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Community and Q&A

Insulating detached garage attic in central Florida

Kelly Lear | Posted in Energy Efficiency and Durability on

I’m about to start construction of a 30′ x 30′ concrete block detached garage in central Florida. I’m using attic trusses and plan to use a white raised seam steel roof. I was not planning in insulate the block walls. What is the best way to insulate the roof? I want to keep it a cool as reasonably possible – I might add a window or portable AC, if I have to, but will not run it often. Depending on the final use of the attic, I might even try to condition that space. I’m concerned about moisture buildup inside – wet cars could bring a lot of water in. I was thinking of doing vented soffits, rafter vents (maybe covered with spray foam or foam board?) and a ridge vent – but that might block the exit of moisture brought in by the cars, unless I leave the area by the ridge vent VERY open. I’ve seen newer houses with completely sealed attics, but the amount of mosture that could come in, and the fact that the spce will generally not be conditioned scares me away from that. Ideas?

Thanks
Kelly

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Replies

  1. User avatar GBA Editor
    Martin Holladay | | #1

    Kelly,
    In winter, especially on cool days, you can remove humid interior air from your garage by operating a few fans that exhaust interior air and introduce exterior air.

    During the summer, though, that option won't work. The only way to dry out the indoor air in your climate during the summer is to operate an air conditioner.

  2. Charlie Sullivan | | #2

    When Martin says "the only way," I think he means the only standard way. If you want to get creative, there are other possibilities. For example:
    1) Used forced ventilation, operated based on the outdoor humidity and dew point. This is difficult, because if it is cooler inside than out, the humidity of the outside air will go up when it comes inside and gets cooled. But eventually, this strategy could raise the inside temperature enough that that effect goes away, and you can get drying even in the summer. For this to work you need to be OK with the higher indoor temperature, and you might need either a custom automatic control system or an energy and moisture obsessed person monitoring conditions and controlling the ventilation.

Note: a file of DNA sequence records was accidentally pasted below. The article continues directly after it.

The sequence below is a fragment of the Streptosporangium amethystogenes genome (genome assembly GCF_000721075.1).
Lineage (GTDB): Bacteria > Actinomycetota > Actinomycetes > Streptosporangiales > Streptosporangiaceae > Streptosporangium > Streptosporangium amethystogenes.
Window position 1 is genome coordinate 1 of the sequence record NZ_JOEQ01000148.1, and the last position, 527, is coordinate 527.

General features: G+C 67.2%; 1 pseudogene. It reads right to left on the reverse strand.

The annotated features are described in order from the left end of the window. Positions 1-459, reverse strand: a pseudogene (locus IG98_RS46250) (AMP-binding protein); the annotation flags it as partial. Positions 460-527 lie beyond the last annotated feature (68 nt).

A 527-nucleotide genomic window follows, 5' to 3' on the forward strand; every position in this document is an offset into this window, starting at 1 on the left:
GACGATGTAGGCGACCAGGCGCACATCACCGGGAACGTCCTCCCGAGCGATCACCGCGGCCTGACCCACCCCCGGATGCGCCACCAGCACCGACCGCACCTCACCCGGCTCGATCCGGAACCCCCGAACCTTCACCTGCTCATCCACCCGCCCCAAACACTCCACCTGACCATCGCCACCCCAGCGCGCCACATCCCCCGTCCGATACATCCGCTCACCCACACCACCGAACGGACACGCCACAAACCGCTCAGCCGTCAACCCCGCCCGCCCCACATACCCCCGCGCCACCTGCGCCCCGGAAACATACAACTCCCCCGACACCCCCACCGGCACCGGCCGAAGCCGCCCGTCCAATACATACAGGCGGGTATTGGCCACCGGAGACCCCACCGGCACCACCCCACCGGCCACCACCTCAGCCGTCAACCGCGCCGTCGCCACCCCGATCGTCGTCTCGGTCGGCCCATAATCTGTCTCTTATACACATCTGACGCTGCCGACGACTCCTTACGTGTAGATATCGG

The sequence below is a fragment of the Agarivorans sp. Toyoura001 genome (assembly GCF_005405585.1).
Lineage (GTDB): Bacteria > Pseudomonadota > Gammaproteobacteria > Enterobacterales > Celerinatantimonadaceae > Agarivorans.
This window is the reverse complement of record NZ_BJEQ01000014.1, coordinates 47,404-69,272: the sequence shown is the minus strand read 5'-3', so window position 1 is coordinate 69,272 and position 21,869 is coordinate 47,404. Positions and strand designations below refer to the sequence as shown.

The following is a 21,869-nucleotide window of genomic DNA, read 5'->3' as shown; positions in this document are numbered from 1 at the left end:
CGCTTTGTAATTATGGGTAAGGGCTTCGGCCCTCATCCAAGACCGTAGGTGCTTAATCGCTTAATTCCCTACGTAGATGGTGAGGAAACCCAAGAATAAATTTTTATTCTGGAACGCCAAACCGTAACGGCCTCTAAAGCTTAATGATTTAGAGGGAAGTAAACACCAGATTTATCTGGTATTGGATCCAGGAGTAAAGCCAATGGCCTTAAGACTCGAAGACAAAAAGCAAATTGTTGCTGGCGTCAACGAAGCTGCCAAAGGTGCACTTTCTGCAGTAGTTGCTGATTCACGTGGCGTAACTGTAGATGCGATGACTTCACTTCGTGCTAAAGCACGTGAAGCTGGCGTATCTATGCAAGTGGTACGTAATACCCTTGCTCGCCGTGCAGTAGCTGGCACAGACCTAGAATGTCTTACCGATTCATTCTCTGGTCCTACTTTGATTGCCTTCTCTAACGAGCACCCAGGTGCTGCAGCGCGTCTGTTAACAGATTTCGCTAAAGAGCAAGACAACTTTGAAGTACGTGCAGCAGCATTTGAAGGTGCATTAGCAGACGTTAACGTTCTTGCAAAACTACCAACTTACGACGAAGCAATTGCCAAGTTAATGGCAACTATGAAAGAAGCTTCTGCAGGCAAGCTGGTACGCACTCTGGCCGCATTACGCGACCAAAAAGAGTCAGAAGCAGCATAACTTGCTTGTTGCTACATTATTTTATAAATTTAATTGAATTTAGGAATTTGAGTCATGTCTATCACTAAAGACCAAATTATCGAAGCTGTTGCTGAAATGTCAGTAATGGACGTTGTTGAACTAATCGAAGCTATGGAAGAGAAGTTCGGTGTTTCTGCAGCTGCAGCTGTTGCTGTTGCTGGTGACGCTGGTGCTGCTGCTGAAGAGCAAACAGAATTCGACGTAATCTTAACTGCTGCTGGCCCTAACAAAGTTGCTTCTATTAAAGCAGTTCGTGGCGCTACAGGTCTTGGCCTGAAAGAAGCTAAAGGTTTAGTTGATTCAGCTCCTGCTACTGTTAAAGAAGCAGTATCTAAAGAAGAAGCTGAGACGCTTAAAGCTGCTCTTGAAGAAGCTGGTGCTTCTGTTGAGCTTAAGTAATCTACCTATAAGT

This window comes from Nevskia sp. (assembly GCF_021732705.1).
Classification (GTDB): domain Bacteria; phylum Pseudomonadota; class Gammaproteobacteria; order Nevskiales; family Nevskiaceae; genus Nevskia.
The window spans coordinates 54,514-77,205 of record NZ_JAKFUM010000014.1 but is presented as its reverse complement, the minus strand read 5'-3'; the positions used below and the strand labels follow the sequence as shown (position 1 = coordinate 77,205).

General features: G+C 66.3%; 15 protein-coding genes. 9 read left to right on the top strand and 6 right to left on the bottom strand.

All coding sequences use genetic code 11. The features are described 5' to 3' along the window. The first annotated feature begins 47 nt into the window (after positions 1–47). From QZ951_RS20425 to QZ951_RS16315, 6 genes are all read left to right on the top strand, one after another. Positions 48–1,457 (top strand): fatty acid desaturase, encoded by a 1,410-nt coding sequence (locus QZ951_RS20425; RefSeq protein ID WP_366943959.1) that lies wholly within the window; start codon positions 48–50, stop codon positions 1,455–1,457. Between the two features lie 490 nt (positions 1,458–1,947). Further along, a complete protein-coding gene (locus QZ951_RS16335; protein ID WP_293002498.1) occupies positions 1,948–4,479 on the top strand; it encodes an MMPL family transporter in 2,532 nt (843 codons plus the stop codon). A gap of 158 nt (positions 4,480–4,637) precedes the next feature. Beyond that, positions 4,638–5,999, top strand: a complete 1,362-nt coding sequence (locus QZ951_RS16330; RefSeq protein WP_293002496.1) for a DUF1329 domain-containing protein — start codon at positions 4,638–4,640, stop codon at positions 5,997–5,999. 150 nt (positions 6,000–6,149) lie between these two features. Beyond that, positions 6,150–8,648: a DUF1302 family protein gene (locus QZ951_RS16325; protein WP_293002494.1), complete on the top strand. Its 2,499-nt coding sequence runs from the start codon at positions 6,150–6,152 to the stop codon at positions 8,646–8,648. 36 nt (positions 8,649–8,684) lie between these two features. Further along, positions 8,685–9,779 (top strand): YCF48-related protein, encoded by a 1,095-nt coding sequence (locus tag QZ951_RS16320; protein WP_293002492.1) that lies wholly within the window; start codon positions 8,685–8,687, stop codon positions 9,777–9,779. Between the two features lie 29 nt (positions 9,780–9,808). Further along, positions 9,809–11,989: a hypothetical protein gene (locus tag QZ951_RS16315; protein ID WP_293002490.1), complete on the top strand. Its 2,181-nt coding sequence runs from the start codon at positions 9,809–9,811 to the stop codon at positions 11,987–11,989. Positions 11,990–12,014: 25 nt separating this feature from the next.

2) Use a conventional dehumidifier. Again, this will raise the indoor temperature. But with a higher indoor temperature, accidental or deliberate ventilation will hurt less and help more towards drying the inside.
    3) Use a solar desiccant dehumidifier.

    Those might not actually be good solutions for you--1) and 3) are not things you can buy at the local home center, and 2) will make it hotter whereas you said you wanted it to stay as cool as possible. So I'm mostly listing those to mitigate the absolute way Martin stated it.

    Now responding to your question, one thought might be to air seal between the attic and the main level, and to vent the main level to the outside separately from the attic. If the attic is air sealed and insulated, you could then condition it, or if it is just air sealed from the main level, you won't get moisture coming into it from there, and the solar heat you do get, even with the light roof, will keep it dry.

    In that case, if the materials in the main level are moisture tolerant, your need to keep the humidity low there is reduced. You might want passive vents through the walls near the floor and near the ceiling that you can open and close as needed, and a fan.

    In general, I think that moisture management of spaces that are not fully conditioned is something that is fairly often important, but to my knowledge, it hasn't gotten much attention from building science, although I'd be delighted to find out that I'm wrong about that and get pointed to some good references.

  3. Kelly Lear | | #3

    What about radiant barrier backed plywood/OSB for the roof deck to help keep the garage cool? Would this help much? It does not cost much more than unbacked roof decking... I have to admit, I'm a little concerned about mositure, but it typically has tiny holes in the radiant barrier for that.

    Also, I have seen IR reflective exterior house paint from more reputable companies, like Sherwin Williams - I used to be concerned it was too gimmicky, but with mainstream companies now offering it, maybe I should reconsider.

    Any thoughts or experience to share?

    Thanks again
    Kelly

  4. User avatar GBA Editor
    Martin Holladay | | #4

    Kelly,
    In your climate, it certainly makes sense to include radiant-barrier roof sheathing for a new garage. While it won't do anything to help with humidity concerns (the concerns that you expressed in your original question), it will help keep your garage cool on sunny days.

    For more information on radiant barriers, see Radiant Barriers: A Solution in Search of a Problem.

    Radiant barrier paint is a scam; avoid these paints. For more information on this issue, see ‘Insulating’ Paint Merchants Dupe Gullible Homeowners.

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